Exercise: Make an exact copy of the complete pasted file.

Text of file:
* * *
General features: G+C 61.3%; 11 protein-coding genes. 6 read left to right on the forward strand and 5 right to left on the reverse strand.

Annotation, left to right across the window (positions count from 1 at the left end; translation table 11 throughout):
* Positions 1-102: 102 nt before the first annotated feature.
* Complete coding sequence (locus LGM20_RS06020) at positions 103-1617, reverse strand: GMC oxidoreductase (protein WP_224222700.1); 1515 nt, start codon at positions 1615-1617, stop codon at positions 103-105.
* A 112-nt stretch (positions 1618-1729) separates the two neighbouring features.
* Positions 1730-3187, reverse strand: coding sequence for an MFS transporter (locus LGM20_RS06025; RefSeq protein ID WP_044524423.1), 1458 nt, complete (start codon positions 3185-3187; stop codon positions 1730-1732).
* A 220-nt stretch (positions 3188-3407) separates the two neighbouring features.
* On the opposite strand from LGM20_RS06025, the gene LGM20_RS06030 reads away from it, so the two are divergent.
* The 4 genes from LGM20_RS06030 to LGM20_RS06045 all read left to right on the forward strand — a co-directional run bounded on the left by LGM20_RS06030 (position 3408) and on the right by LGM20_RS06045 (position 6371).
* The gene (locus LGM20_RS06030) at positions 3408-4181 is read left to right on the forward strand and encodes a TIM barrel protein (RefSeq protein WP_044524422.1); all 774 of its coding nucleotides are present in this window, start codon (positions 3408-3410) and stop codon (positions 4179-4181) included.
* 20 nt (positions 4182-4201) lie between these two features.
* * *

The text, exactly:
General features: G+C 61.3%; 11 protein-coding genes. 6 read left to right on the forward strand and 5 right to left on the reverse strand.

Annotation, left to right across the window (positions count from 1 at the left end; translation table 11 throughout):
* Positions 1-102: 102 nt before the first annotated feature.
* Complete coding sequence (locus LGM20_RS06020) at positions 103-1617, reverse strand: GMC oxidoreductase (protein WP_224222700.1); 1515 nt, start codon at positions 1615-1617, stop codon at positions 103-105.
* A 112-nt stretch (positions 1618-1729) separates the two neighbouring features.
* Positions 1730-3187, reverse strand: coding sequence for an MFS transporter (locus LGM20_RS06025; RefSeq protein ID WP_044524423.1), 1458 nt, complete (start codon positions 3185-3187; stop codon positions 1730-1732).
* A 220-nt stretch (positions 3188-3407) separates the two neighbouring features.
* On the opposite strand from LGM20_RS06025, the gene LGM20_RS06030 reads away from it, so the two are divergent.
* The 4 genes from LGM20_RS06030 to LGM20_RS06045 all read left to right on the forward strand — a co-directional run bounded on the left by LGM20_RS06030 (position 3408) and on the right by LGM20_RS06045 (position 6371).
* The gene (locus LGM20_RS06030) at positions 3408-4181 is read left to right on the forward strand and encodes a TIM barrel protein (RefSeq protein WP_044524422.1); all 774 of its coding nucleotides are present in this window, start codon (positions 3408-3410) and stop codon (positions 4179-4181) included.
* 20 nt (positions 4182-4201) lie between these two features.